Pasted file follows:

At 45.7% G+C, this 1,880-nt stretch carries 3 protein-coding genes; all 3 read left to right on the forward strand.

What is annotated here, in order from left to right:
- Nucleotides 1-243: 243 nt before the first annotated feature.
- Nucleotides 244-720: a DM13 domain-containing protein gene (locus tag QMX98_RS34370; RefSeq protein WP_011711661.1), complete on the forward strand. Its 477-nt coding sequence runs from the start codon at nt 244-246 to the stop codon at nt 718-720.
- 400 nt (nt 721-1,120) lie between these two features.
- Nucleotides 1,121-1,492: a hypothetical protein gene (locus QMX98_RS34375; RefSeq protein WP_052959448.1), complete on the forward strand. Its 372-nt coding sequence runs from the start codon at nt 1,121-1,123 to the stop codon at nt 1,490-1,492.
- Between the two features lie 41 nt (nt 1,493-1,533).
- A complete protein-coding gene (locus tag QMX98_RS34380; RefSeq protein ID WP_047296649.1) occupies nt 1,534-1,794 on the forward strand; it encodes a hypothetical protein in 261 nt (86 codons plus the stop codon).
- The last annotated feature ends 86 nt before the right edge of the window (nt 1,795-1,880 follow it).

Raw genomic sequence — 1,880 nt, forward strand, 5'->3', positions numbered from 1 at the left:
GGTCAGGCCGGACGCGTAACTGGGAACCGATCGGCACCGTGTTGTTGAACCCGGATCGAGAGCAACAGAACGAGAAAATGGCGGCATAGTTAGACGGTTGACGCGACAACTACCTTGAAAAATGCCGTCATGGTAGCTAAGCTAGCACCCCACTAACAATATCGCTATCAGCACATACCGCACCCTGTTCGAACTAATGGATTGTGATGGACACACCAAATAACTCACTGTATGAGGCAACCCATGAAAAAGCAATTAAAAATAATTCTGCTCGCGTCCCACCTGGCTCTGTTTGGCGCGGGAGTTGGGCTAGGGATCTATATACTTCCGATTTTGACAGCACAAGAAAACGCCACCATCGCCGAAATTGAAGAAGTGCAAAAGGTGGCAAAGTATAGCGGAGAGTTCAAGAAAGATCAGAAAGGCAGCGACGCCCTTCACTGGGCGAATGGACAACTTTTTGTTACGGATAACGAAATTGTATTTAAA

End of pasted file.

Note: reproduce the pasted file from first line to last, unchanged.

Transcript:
At 45.7% G+C, this 1,880-nt stretch carries 3 protein-coding genes; all 3 read left to right on the forward strand.

What is annotated here, in order from left to right:
- Nucleotides 1-243: 243 nt before the first annotated feature.
- Nucleotides 244-720: a DM13 domain-containing protein gene (locus tag QMX98_RS34370; RefSeq protein WP_011711661.1), complete on the forward strand. Its 477-nt coding sequence runs from the start codon at nt 244-246 to the stop codon at nt 718-720.
- 400 nt (nt 721-1,120) lie between these two features.
- Nucleotides 1,121-1,492: a hypothetical protein gene (locus QMX98_RS34375; RefSeq protein WP_052959448.1), complete on the forward strand. Its 372-nt coding sequence runs from the start codon at nt 1,121-1,123 to the stop codon at nt 1,490-1,492.
- Between the two features lie 41 nt (nt 1,493-1,533).
- A complete protein-coding gene (locus tag QMX98_RS34380; RefSeq protein ID WP_047296649.1) occupies nt 1,534-1,794 on the forward strand; it encodes a hypothetical protein in 261 nt (86 codons plus the stop codon).
- The last annotated feature ends 86 nt before the right edge of the window (nt 1,795-1,880 follow it).

Raw genomic sequence — 1,880 nt, forward strand, 5'->3', positions numbered from 1 at the left:
GGTCAGGCCGGACGCGTAACTGGGAACCGATCGGCACCGTGTTGTTGAACCCGGATCGAGAGCAACAGAACGAGAAAATGGCGGCATAGTTAGACGGTTGACGCGACAACTACCTTGAAAAATGCCGTCATGGTAGCTAAGCTAGCACCCCACTAACAATATCGCTATCAGCACATACCGCACCCTGTTCGAACTAATGGATTGTGATGGACACACCAAATAACTCACTGTATGAGGCAACCCATGAAAAAGCAATTAAAAATAATTCTGCTCGCGTCCCACCTGGCTCTGTTTGGCGCGGGAGTTGGGCTAGGGATCTATATACTTCCGATTTTGACAGCACAAGAAAACGCCACCATCGCCGAAATTGAAGAAGTGCAAAAGGTGGCAAAGTATAGCGGAGAGTTCAAGAAAGATCAGAAAGGCAGCGACGCCCTTCACTGGGCGAATGGACAACTTTTTGTTACGGATAACGAAATTGTATTTAAA